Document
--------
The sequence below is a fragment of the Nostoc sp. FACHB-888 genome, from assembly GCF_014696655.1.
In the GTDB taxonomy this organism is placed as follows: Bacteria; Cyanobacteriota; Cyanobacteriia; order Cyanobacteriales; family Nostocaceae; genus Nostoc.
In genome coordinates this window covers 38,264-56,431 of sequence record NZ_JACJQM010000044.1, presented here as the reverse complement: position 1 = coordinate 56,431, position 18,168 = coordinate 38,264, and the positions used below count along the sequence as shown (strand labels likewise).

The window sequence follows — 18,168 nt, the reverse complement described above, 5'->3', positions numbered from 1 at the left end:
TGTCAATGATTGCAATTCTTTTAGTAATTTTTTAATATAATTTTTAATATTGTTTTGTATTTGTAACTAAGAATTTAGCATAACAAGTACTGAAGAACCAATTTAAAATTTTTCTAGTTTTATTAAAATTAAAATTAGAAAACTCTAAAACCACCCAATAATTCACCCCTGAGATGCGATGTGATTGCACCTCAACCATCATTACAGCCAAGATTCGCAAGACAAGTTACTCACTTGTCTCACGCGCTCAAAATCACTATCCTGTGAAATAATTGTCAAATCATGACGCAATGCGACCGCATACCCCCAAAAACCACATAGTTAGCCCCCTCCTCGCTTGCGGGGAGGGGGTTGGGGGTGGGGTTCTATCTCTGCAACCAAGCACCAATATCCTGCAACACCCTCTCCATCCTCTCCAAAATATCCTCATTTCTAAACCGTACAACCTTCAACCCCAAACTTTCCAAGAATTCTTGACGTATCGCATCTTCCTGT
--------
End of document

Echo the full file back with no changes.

The sequence below is a fragment of the Nostoc sp. FACHB-888 genome, from assembly GCF_014696655.1.
In the GTDB taxonomy this organism is placed as follows: Bacteria; Cyanobacteriota; Cyanobacteriia; order Cyanobacteriales; family Nostocaceae; genus Nostoc.
In genome coordinates this window covers 38,264-56,431 of sequence record NZ_JACJQM010000044.1, presented here as the reverse complement: position 1 = coordinate 56,431, position 18,168 = coordinate 38,264, and the positions used below count along the sequence as shown (strand labels likewise).

The window sequence follows — 18,168 nt, the reverse complement described above, 5'->3', positions numbered from 1 at the left end:
TGTCAATGATTGCAATTCTTTTAGTAATTTTTTAATATAATTTTTAATATTGTTTTGTATTTGTAACTAAGAATTTAGCATAACAAGTACTGAAGAACCAATTTAAAATTTTTCTAGTTTTATTAAAATTAAAATTAGAAAACTCTAAAACCACCCAATAATTCACCCCTGAGATGCGATGTGATTGCACCTCAACCATCATTACAGCCAAGATTCGCAAGACAAGTTACTCACTTGTCTCACGCGCTCAAAATCACTATCCTGTGAAATAATTGTCAAATCATGACGCAATGCGACCGCATACCCCCAAAAACCACATAGTTAGCCCCCTCCTCGCTTGCGGGGAGGGGGTTGGGGGTGGGGTTCTATCTCTGCAACCAAGCACCAATATCCTGCAACACCCTCTCCATCCTCTCCAAAATATCCTCATTTCTAAACCGTACAACCTTCAACCCCAAACTTTCCAAGAATTCTTGACGTATCGCATCTTCCTGT